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Future is bright for the Buffalo Bills, and the present isn’t so bad

Future is bright for the Buffalo Bills, and the present isn’t so bad
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“Over the past three weeks, we have practiced a number of situations. Ironically, they have happened in the games. We are prepared for it. The coaches are doing a great job of keeping us prepared for games,” Buffalo Bills quarterback Tyrod Taylor said.  (Curtis Compton / TNS)  

By Adam KilgoreThe Washington Post

Tues., Oct. 3, 2017

The Buffalo Bills have gone through many iterations in the past couple of decades, 20 years spent flailing in the wilderness. They have shuffled general managers, swapped coaches and even ownership changed. As the Bills have failed to win even one playoff game, they have been rudderless.

That quality, the one constant that soiled the franchise, may finally be changing. The Bills are 3-1 after four games, and they have shown signs their first quarter-season is more than a fluke. More importantly, they might actually have people in charge who know what they’re doing. The present isn’t so bad, and the future is bright in, of all places, Buffalo.

Coach Sean McDermott and general manager Brandon Beane inherited a mess this off-season. They cleaned house, trading some of Buffalo’s best players — cornerback Ronald Darby, wide receiver Sammy Watkins and linebacker Reggie Ragland — and acquiring a haul of draft picks. The Bills have six picks in the first three rounds in next year’s draft.

When McDermott and Beane launched a rebuild, they may not have expected to be in first place in the AFC East, a game ahead of the Patriots, after Week 4. On Sunday, they scored one of the most impressive victories of the young season, stealing a victory in Atlanta.

Buffalo Bills stymied by Carolina Panthers in loss

There is plenty of season left for the Bills’ expected lack of talent to catch up to them. There are also indicators that they’re a playoff contender. The Bills lead the NFL in points allowed, having yielded 13.5 per game. Their opponents are 8-2 in games played against teams other than the Bills.

After Mary Levy retired in 1997, the Bills cycled through seven head coaches in the next 20 seasons, not including two interims. The list: Wade Phillips, Gregg Williams, Mike Mularkey, Dick Jauron, Chan Gailey, Doug Marrone and Rex Ryan. Only Phillips reached the playoffs or accumulated a winning record in Buffalo.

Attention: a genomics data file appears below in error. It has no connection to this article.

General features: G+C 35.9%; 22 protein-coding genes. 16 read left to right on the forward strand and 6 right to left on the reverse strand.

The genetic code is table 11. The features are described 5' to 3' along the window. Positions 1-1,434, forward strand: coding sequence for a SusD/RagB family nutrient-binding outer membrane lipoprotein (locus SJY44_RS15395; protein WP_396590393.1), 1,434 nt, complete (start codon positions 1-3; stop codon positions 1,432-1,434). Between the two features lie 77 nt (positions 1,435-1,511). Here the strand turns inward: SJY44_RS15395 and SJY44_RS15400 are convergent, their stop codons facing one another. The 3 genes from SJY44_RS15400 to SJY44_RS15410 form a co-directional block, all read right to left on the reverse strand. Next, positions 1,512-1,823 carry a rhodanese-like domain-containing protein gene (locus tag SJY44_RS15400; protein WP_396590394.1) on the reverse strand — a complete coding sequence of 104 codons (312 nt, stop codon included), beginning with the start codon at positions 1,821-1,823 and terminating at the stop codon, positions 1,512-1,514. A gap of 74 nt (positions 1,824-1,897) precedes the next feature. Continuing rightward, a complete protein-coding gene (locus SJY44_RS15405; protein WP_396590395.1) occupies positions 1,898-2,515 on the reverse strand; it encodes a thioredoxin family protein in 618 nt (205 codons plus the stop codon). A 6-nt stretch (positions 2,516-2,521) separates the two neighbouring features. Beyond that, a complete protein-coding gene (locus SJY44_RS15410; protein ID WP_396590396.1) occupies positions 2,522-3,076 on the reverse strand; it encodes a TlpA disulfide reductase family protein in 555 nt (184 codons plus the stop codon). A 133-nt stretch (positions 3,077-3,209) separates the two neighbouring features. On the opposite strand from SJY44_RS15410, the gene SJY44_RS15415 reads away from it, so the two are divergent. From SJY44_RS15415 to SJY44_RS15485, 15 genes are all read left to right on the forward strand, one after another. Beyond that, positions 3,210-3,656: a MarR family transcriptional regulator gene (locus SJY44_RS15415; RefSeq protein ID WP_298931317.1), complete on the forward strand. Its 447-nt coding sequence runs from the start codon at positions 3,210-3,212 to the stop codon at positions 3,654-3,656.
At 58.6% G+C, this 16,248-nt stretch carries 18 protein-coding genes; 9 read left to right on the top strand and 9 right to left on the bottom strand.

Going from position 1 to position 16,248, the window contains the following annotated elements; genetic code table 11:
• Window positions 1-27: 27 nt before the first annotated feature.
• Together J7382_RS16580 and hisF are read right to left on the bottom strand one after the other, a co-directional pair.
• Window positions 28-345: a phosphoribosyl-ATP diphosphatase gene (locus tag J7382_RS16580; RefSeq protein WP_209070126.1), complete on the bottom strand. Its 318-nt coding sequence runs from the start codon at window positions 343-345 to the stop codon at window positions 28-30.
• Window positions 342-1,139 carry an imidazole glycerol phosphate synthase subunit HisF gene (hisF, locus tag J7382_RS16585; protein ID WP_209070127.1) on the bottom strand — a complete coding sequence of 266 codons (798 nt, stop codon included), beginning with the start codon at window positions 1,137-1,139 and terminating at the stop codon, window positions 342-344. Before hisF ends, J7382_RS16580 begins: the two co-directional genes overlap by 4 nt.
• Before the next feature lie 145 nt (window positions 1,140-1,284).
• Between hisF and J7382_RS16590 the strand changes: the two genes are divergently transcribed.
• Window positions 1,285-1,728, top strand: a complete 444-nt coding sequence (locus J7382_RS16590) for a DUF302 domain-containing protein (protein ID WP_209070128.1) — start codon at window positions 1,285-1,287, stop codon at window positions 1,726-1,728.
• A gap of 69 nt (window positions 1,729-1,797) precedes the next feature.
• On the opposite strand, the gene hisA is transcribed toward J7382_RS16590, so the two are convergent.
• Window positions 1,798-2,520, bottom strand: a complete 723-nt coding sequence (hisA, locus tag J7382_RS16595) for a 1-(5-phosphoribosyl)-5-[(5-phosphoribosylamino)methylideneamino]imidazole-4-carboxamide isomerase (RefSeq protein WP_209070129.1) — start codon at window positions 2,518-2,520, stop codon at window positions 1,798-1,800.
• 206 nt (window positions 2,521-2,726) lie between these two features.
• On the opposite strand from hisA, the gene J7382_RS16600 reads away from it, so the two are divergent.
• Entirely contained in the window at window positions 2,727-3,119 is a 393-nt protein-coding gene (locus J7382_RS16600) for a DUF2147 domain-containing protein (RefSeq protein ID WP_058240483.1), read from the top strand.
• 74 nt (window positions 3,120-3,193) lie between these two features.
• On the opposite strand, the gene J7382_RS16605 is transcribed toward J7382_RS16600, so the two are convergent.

McDermott, the former Carolina Panthers defensive co-ordinator who served apprenticeships under Andy Reid and Ron Rivera, might be different. Already, he has earned the trust and respect of the locker room. Players have responded to McDermott’s disciplined, detailed approach, crediting his preparation with their surprising start, especially in comparison to Ryan.

“I will say that the things coach preaches throughout the week, the way he keeps his focus and the way he allows us to practice certain situations in games [have changed],” quarterback Tyrod Taylor said. “Over the past three weeks, we have practiced a number of situations. Ironically, they have happened in the games. We are prepared for it. The coaches are doing a great job of keeping us prepared for games.”

“We practice these situations a lot more than we have in the past,” Bills defensive tackle Jerel Worthy said, per Advance Media New York. “When we get out there, it feels a little bit more comfortable than it did in the past. To be honest with this team, we attribute our success to preparation. I think we prepare a lot differently. Coach McDermott keeps us on our toes in team meetings. He’ll call you out in team meetings and ask a random question about the offence. You have to know the situation and know what the offence is thinking. He just tries to make the game a little slower for us.”

When the Bills beat the Falcons, a reporter asked McDermott whether it might be Buffalo’s biggest road win since their AFC championship years. McDermott kindly suggested he “hold your horses.” The fact the question even got asked showed where the Bills have been. McDermott, a coach who has brought substance after the bluster of recent seasons, shows where they may be going.

Bottom line: The Raiders were seen as a Super Bowl contender entering the season, and now they’re in a battle to reach the playoffs.

General manager Ryan Pace initially planned for the team to patiently develop Trubisky in practices. This deviation was triggered by Glennon’s failure to consistently protect the ball during the Bears’ 1-3 start. He has been credited with an NFL-high eight turnovers, all in the last three games, including blowout road losses to the Buccaneers and Packers.

“It was just a decision I thought needed to be made,” coach John Fox said Monday evening on WBBM radio. “We’ve had 10 giveaways in the first four weeks of the season, and you can’t win football games that way. Not that they were all one guy’s fault, but the combination of that, we’re going a different direction.”

Fox, who was not available Monday to reporters who cover the team, said the decisive discussion with Pace about the quarterback situation was part of an ongoing evaluation of Glennon’s play and Trubisky’s growth.
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